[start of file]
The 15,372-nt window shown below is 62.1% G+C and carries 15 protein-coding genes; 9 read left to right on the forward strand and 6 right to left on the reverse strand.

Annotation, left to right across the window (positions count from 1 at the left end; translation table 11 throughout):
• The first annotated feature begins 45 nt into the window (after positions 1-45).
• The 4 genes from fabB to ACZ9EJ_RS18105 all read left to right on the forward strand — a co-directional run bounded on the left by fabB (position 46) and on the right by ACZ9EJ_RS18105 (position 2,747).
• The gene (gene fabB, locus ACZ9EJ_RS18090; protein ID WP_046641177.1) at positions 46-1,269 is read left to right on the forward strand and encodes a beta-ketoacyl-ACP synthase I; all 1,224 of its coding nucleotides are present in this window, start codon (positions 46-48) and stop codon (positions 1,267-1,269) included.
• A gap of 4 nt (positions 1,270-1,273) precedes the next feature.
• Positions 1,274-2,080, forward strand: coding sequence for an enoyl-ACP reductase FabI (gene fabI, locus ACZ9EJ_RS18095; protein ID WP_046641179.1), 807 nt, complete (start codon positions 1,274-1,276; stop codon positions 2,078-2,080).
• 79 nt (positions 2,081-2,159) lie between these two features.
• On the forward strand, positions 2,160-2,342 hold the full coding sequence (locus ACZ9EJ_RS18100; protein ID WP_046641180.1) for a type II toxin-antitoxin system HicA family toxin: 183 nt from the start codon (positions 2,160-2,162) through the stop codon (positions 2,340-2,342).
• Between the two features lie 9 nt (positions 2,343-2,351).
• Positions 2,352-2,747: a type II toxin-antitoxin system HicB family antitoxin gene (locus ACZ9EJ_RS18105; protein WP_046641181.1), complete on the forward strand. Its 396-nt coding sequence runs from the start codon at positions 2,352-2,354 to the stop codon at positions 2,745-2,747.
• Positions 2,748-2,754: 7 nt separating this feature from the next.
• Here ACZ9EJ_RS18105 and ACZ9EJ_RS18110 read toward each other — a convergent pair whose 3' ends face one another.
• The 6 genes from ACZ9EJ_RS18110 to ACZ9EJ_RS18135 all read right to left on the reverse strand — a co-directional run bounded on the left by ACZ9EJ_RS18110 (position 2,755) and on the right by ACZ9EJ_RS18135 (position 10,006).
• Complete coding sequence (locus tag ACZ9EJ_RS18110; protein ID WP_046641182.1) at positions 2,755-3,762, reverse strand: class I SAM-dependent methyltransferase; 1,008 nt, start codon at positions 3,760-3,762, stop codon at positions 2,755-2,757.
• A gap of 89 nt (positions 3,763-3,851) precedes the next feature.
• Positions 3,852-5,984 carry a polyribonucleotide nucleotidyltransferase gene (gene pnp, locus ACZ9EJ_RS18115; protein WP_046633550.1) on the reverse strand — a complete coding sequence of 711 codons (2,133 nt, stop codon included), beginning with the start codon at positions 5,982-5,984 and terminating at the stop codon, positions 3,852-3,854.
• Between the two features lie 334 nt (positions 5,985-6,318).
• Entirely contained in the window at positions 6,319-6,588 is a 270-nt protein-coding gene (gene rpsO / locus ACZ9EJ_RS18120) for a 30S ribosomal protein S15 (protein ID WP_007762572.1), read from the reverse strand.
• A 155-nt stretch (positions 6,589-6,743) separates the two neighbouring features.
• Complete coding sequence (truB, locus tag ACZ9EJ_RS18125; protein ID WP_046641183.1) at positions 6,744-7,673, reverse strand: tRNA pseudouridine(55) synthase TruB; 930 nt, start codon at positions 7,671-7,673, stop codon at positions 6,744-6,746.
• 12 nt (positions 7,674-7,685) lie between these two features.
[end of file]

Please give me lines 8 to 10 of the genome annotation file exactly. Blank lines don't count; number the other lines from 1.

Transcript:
• 79 nt (positions 2,081-2,159) lie between these two features.
• On the forward strand, positions 2,160-2,342 hold the full coding sequence (locus ACZ9EJ_RS18100; protein ID WP_046641180.1) for a type II toxin-antitoxin system HicA family toxin: 183 nt from the start codon (positions 2,160-2,162) through the stop codon (positions 2,340-2,342).
• Between the two features lie 9 nt (positions 2,343-2,351).